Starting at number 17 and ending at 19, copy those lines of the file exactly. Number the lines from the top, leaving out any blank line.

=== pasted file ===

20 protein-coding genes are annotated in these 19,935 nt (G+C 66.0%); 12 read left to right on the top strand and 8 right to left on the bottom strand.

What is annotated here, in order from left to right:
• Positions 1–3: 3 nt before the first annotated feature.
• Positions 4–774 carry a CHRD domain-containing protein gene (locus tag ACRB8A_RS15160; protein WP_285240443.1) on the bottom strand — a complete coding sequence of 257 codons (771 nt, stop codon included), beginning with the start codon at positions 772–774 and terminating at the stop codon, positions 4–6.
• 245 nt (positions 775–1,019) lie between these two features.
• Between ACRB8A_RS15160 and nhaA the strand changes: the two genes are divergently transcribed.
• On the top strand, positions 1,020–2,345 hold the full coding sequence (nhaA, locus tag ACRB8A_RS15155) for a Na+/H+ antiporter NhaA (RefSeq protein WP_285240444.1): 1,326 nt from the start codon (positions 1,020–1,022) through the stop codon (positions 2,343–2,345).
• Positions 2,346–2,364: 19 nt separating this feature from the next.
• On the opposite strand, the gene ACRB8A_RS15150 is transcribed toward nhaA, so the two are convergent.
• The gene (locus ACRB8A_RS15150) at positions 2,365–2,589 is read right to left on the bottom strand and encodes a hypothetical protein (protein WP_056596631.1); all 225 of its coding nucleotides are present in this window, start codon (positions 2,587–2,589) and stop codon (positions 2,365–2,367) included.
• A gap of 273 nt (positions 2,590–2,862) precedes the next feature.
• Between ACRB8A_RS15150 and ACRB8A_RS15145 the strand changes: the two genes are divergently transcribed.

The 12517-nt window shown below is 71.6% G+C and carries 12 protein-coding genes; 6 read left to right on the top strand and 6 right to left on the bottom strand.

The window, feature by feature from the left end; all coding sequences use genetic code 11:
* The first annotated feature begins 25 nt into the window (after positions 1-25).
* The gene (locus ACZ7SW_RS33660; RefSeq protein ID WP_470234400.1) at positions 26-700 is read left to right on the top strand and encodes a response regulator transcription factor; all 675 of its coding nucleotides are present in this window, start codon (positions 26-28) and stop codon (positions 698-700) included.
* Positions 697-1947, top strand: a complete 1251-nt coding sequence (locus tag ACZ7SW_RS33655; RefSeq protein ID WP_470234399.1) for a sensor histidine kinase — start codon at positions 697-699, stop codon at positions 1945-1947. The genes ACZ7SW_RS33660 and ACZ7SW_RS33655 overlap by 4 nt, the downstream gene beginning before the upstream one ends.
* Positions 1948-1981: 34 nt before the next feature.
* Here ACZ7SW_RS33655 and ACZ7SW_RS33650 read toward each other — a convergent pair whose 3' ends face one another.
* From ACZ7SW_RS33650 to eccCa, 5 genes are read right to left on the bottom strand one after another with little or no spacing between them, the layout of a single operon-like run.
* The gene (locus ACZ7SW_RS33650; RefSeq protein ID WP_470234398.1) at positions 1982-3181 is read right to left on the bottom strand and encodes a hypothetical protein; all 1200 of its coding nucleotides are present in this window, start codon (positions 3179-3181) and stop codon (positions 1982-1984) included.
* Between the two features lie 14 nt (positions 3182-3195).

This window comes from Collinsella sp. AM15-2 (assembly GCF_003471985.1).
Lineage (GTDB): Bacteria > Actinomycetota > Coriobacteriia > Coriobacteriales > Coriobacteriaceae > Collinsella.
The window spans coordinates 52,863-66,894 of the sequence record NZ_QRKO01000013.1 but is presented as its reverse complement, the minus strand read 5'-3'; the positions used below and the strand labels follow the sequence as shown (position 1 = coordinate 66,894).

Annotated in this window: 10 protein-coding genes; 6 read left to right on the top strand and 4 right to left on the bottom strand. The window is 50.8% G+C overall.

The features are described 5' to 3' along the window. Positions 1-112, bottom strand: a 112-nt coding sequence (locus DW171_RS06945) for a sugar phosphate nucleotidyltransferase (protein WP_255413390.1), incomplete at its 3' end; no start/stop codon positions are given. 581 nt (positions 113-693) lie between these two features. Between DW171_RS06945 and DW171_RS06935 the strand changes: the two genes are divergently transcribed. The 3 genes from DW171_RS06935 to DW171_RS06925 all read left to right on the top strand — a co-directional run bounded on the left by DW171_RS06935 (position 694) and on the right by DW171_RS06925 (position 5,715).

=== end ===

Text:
* Positions 697-1947, top strand: a complete 1251-nt coding sequence (locus tag ACZ7SW_RS33655; RefSeq protein ID WP_470234399.1) for a sensor histidine kinase — start codon at positions 697-699, stop codon at positions 1945-1947. The genes ACZ7SW_RS33660 and ACZ7SW_RS33655 overlap by 4 nt, the downstream gene beginning before the upstream one ends.
* Positions 1948-1981: 34 nt before the next feature.
* Here ACZ7SW_RS33655 and ACZ7SW_RS33650 read toward each other — a convergent pair whose 3' ends face one another.